Why aren’t there more women leaders in the NHS?

Comments: 3

How likely do we think it is that David Nicholson’s replacement as chief executive of NHS England will be a woman? Although women make up three-quarters of the NHS workforce, they still remain under-represented in senior leadership roles. For example, only 37 per cent of foundation trust directors are women, and a minority of them are in chair or chief executive roles. Similar disparities are found in medical leadership across primary and secondary care.

Why is this and why does it matter? To answer these questions we need to know more about women’s leadership styles and the barriers that prevent women achieving their full potential. A survey run by the Health Service Journal and The King’s Fund has elicited some interesting insights which resonate with much of what we hear when working with public sector leaders. They particularly echo the experiences and views of the participants on our executive women’s leadership development programme, Athena.

When asked whether men and women lead differently, respondents most commonly highlighted that women had a more collaborative, inclusive, empathetic and/or understanding style than men. Such qualities are well aligned with the open and honest culture advocated in the Francis Report. But are they the sole territory of women? Don’t men exhibit these characteristics too?

And do all women behave in this way? A minority of respondents suggested that women are more aggressive than men. Some linked this to a belief that, to succeed, women need to take on the characteristics more commonly associated with male leaders. But is that hypothesis too loaded with gender stereotypes?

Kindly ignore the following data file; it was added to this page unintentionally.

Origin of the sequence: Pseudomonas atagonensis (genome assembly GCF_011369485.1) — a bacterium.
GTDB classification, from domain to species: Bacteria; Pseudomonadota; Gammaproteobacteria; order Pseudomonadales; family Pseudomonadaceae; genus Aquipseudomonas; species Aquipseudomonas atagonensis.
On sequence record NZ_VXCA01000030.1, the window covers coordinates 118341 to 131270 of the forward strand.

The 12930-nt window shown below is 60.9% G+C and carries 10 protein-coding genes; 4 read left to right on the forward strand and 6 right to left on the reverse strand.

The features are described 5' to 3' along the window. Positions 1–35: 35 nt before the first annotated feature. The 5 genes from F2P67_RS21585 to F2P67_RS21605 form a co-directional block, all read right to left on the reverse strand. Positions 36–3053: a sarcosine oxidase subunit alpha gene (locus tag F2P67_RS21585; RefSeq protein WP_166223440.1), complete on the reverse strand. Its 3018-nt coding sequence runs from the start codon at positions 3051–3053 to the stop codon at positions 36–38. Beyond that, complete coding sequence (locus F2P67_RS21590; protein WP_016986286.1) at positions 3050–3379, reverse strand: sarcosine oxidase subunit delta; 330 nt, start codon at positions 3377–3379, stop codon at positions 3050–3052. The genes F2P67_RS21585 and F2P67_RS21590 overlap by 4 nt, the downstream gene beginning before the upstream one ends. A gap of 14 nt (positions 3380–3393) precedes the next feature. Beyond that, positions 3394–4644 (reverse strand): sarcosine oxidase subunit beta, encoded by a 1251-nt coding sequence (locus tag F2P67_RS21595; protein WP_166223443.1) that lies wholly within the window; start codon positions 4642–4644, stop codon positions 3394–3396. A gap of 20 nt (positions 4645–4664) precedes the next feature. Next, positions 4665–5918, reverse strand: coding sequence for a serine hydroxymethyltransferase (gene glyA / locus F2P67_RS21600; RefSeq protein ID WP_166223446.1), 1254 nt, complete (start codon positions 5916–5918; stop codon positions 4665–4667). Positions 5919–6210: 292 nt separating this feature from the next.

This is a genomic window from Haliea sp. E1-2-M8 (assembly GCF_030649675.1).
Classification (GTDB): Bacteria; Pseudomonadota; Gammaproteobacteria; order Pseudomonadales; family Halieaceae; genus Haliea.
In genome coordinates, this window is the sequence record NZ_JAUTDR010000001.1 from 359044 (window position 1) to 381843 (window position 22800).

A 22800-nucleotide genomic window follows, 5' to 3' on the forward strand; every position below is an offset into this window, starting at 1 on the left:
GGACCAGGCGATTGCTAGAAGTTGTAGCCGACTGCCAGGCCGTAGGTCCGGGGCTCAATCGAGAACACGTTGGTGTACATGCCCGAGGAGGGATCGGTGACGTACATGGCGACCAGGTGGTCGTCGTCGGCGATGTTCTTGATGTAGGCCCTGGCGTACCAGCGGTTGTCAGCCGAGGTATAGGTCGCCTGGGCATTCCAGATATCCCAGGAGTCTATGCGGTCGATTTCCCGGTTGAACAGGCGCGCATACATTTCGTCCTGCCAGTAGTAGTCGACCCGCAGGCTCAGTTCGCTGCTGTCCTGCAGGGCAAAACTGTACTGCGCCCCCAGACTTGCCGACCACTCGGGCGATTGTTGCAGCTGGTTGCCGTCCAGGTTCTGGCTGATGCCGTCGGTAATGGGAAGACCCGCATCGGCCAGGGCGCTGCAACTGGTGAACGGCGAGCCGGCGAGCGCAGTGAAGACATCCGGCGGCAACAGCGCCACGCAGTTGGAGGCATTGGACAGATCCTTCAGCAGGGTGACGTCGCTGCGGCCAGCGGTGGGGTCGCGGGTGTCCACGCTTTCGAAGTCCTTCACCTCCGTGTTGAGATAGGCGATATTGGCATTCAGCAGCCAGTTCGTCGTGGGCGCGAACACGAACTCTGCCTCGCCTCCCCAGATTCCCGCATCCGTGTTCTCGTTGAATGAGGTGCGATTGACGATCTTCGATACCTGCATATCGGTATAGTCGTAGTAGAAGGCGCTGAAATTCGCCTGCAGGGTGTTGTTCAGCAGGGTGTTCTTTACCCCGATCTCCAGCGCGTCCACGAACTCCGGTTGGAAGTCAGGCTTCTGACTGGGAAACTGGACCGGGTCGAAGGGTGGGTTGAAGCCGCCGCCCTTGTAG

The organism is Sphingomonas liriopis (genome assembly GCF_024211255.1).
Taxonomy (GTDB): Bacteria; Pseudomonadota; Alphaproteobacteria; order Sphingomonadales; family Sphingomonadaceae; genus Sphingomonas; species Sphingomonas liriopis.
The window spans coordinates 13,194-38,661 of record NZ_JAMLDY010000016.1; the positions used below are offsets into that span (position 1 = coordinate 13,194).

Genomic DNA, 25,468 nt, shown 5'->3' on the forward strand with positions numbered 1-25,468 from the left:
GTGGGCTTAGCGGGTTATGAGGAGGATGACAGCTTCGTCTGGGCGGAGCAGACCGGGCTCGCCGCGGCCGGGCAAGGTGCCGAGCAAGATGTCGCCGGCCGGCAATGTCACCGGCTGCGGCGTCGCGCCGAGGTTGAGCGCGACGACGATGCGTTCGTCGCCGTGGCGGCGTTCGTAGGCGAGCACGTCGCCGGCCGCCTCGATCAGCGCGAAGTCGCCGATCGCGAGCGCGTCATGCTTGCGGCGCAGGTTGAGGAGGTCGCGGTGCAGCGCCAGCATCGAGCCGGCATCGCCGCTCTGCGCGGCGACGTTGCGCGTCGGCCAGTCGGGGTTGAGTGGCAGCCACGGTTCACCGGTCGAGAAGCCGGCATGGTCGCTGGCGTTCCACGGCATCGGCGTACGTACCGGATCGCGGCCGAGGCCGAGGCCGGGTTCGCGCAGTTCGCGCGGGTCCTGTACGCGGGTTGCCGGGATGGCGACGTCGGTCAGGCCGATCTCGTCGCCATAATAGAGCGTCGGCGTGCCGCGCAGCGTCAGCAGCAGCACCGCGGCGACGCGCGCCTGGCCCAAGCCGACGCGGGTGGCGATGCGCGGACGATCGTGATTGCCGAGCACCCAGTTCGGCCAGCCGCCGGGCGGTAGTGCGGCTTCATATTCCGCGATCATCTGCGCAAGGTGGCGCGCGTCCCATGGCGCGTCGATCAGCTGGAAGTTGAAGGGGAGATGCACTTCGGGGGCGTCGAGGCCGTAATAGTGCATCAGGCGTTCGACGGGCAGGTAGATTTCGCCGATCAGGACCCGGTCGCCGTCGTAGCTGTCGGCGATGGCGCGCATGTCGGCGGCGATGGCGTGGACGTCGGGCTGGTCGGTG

Research published in the Harvard Business Review in 2012 used 360-degree evaluations to rate the effectiveness of more than 7,000 leaders. Women scored higher than men in 12 of the 16 leadership competencies, including taking the initiative and driving for results, as well as in more nurturing categories. At every level, more women were rated as better overall leaders than their male counterparts. While setting up male and female leaders in direct competition may be rather divisive, the survey shows that women have huge amounts to contribute to leadership.

So why are women so under-represented in NHS leadership roles? At first glance, many of the barriers experienced by our survey respondents appear to be those inherent to leading a complex, changing NHS rather than being directly gender related. Look closer, however, and a number of more gender-specific barriers are revealed. The most commonly identified were a culture of old boys’ networks, nepotism and prejudice and a macho, pace setting environment, along with unhelpful attitudes towards women leaders. Almost a third of respondents highlighted difficulties in juggling child care and work commitments and many added that family responsibilities limited how much they can join in work-related social events, making it even more difficult to break into male-dominated networks.